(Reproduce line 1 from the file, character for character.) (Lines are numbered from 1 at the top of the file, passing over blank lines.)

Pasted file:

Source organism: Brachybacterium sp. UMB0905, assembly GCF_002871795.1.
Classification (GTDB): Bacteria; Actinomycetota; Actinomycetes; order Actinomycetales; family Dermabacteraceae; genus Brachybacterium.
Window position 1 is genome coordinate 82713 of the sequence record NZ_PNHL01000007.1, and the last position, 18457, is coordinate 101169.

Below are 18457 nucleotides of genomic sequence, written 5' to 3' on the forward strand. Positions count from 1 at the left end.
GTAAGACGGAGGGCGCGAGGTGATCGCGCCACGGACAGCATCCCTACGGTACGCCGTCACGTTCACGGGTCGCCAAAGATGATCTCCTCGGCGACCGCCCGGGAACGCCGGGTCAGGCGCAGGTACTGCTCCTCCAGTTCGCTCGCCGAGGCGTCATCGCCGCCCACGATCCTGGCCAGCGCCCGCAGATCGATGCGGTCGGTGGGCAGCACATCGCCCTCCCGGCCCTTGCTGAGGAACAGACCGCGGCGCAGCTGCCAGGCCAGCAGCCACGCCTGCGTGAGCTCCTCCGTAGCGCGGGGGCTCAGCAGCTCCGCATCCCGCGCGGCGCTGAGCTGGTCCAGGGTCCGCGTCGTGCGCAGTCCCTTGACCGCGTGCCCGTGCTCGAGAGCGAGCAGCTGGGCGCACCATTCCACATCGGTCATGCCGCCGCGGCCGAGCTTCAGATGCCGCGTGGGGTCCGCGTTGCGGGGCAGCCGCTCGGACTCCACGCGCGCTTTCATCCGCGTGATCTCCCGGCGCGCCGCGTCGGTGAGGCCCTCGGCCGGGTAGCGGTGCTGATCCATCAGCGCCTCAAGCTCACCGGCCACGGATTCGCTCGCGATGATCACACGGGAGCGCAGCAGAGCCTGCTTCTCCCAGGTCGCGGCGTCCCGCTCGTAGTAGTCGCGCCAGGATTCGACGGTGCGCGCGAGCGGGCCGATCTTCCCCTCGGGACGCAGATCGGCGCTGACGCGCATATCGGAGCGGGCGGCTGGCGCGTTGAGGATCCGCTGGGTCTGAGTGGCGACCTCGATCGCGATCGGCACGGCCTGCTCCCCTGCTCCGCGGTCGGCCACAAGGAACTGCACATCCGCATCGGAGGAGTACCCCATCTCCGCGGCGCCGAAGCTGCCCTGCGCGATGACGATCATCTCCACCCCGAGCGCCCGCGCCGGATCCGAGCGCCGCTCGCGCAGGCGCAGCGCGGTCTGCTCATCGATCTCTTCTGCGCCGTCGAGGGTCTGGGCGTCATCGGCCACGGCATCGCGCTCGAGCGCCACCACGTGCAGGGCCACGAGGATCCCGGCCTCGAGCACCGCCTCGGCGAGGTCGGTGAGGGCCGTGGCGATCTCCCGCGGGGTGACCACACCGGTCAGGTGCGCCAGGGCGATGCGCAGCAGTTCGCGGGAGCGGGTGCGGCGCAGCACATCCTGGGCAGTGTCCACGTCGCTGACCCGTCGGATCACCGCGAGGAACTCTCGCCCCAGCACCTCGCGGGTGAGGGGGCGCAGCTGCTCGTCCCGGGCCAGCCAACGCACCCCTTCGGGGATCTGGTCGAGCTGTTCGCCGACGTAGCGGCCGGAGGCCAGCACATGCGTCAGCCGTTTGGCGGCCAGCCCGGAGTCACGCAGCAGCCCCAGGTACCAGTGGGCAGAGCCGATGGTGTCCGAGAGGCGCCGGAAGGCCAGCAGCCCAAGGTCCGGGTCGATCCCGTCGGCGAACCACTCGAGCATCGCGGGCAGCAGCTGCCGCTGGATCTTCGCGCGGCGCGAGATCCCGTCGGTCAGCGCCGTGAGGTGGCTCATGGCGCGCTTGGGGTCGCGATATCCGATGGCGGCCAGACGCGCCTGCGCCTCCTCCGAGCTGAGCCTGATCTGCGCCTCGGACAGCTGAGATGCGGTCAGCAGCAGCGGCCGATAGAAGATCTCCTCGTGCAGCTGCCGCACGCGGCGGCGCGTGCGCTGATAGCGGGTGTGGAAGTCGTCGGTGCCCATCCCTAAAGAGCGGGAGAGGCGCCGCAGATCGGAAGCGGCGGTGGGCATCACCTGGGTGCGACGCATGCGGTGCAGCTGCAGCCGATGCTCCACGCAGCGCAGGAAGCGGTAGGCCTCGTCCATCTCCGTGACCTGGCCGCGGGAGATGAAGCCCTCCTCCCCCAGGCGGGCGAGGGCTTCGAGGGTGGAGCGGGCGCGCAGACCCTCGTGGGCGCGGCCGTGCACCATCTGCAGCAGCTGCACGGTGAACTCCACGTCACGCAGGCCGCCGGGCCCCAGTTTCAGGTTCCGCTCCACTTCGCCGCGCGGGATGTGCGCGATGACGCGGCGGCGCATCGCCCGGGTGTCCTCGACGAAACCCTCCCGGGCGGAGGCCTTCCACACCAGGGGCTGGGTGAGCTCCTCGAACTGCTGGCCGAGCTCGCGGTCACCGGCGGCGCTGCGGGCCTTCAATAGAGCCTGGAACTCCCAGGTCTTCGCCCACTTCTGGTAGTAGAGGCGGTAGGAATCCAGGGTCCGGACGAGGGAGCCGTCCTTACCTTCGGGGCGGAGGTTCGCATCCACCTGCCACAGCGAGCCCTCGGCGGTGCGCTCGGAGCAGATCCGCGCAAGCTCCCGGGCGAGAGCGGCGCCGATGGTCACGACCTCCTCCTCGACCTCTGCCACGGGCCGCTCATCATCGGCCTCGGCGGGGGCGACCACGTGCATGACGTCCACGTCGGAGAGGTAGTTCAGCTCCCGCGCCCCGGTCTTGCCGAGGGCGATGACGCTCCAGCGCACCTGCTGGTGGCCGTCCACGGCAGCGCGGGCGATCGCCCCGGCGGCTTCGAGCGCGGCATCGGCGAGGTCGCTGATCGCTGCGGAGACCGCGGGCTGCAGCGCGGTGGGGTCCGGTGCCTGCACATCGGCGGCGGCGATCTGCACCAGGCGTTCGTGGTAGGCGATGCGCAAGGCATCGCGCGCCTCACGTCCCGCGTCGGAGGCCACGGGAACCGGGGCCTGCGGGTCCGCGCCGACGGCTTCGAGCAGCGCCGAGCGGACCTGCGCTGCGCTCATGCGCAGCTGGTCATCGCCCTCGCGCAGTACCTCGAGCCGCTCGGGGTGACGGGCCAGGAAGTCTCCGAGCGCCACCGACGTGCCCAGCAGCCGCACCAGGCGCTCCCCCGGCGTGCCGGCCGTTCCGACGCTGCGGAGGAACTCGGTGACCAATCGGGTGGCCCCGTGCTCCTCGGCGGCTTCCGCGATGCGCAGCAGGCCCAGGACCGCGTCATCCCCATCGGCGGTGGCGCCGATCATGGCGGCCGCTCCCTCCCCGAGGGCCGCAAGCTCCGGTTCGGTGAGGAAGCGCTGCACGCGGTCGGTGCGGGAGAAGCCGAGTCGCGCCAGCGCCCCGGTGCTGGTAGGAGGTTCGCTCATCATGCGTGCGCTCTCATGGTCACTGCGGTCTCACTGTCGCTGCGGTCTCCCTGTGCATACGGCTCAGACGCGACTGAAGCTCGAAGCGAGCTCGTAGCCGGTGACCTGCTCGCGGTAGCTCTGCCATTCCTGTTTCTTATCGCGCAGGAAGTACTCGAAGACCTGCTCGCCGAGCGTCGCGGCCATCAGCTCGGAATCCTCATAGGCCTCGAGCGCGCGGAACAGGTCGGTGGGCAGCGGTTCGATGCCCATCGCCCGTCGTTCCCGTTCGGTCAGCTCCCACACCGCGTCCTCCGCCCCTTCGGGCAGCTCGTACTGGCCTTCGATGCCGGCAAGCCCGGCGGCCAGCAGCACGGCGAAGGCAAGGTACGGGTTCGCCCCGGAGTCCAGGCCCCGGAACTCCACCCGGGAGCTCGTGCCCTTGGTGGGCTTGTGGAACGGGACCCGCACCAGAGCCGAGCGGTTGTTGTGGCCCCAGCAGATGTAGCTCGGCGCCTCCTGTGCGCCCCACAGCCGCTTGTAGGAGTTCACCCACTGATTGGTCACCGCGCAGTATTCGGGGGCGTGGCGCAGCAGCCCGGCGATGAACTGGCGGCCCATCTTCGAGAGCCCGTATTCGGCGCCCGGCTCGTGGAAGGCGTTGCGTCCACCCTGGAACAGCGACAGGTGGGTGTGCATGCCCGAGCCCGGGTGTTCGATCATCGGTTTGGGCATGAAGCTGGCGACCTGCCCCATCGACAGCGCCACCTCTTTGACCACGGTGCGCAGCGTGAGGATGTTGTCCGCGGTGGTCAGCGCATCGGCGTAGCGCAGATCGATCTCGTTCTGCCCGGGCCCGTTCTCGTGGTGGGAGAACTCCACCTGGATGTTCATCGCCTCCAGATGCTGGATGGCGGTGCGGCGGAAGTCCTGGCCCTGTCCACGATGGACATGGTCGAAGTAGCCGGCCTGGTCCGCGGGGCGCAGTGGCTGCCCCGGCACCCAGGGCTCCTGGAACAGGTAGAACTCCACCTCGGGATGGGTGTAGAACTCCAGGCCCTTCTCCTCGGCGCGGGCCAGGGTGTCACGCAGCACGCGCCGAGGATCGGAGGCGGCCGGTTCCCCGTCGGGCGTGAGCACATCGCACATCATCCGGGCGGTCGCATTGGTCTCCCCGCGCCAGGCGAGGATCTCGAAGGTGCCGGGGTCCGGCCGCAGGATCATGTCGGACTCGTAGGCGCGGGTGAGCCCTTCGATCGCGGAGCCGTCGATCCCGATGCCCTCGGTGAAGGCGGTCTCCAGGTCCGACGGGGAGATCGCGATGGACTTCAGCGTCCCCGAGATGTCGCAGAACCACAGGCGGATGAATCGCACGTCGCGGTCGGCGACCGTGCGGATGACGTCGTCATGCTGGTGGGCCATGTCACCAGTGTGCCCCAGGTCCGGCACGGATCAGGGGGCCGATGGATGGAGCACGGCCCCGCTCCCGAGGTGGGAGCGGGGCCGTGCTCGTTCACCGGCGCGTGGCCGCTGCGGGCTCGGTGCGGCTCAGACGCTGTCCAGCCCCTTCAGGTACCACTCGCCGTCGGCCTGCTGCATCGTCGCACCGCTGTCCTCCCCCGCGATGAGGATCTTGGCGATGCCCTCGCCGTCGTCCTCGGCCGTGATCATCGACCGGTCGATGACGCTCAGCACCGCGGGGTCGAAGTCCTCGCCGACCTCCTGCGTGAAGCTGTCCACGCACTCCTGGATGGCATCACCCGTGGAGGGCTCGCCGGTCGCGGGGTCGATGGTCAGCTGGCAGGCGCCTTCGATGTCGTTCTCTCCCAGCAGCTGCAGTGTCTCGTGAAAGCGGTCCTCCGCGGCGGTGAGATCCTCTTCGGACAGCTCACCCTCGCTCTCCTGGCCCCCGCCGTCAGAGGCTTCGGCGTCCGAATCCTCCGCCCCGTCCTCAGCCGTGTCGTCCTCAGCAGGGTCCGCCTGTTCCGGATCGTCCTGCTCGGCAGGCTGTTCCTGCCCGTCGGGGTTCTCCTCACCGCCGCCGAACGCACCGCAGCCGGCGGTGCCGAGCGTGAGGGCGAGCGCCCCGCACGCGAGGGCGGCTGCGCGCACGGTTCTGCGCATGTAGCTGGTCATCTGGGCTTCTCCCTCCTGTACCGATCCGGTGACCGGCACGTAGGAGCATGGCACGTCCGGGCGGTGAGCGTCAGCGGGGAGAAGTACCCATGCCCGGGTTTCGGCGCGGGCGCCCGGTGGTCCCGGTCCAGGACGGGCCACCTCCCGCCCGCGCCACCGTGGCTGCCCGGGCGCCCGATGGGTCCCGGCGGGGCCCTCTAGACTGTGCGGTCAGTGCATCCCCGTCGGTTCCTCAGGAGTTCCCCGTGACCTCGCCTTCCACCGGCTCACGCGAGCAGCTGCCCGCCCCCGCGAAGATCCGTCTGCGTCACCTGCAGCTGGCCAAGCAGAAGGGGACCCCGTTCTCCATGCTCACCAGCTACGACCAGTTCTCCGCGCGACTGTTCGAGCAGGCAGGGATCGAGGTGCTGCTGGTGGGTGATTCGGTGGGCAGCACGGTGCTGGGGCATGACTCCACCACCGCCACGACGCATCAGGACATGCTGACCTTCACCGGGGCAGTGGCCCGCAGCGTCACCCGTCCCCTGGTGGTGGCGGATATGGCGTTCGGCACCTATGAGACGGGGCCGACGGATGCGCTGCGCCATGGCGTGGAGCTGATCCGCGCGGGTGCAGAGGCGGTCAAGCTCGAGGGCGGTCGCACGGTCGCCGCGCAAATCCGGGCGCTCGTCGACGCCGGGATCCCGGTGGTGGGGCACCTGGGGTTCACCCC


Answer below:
Source organism: Brachybacterium sp. UMB0905, assembly GCF_002871795.1.